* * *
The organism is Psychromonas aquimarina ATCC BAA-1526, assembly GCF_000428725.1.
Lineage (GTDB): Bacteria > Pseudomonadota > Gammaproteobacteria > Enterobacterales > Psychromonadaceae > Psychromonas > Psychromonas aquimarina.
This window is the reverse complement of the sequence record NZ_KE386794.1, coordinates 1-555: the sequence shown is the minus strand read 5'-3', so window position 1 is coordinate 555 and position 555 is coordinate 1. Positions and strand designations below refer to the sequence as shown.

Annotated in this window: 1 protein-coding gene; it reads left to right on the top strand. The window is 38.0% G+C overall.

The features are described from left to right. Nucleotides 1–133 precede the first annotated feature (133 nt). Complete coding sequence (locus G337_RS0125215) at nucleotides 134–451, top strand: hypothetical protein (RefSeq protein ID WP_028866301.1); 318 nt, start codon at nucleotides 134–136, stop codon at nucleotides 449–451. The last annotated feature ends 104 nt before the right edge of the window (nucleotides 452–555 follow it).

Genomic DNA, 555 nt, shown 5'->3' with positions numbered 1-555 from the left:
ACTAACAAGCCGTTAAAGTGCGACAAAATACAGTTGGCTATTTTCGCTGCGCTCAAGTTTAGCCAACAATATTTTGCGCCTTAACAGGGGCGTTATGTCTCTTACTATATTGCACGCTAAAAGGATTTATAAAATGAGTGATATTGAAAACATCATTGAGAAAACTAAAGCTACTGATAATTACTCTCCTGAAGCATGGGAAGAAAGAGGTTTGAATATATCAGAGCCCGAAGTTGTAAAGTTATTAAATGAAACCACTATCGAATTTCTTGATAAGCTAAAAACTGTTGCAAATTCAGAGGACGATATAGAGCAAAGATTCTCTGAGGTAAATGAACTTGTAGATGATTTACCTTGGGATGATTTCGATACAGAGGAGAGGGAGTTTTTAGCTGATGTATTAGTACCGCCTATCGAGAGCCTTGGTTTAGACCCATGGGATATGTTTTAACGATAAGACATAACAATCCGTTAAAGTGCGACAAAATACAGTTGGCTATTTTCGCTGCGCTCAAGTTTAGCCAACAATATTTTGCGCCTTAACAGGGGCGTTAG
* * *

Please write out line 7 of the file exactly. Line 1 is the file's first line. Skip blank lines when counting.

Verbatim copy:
ACTAACAAGCCGTTAAAGTGCGACAAAATACAGTTGGCTATTTTCGCTGCGCTCAAGTTTAGCCAACAATATTTTGCGCCTTAACAGGGGCGTTATGTCTCTTACTATATTGCACGCTAAAAGGATTTATAAAATGAGTGATATTGAAAACATCATTGAGAAAACTAAAGCTACTGATAATTACTCTCCTGAAGCATGGGAAGAAAGAGGTTTGAATATATCAGAGCCCGAAGTTGTAAAGTTATTAAATGAAACCACTATCGAATTTCTTGATAAGCTAAAAACTGTTGCAAATTCAGAGGACGATATAGAGCAAAGATTCTCTGAGGTAAATGAACTTGTAGATGATTTACCTTGGGATGATTTCGATACAGAGGAGAGGGAGTTTTTAGCTGATGTATTAGTACCGCCTATCGAGAGCCTTGGTTTAGACCCATGGGATATGTTTTAACGATAAGACATAACAATCCGTTAAAGTGCGACAAAATACAGTTGGCTATTTTCGCTGCGCTCAAGTTTAGCCAACAATATTTTGCGCCTTAACAGGGGCGTTAG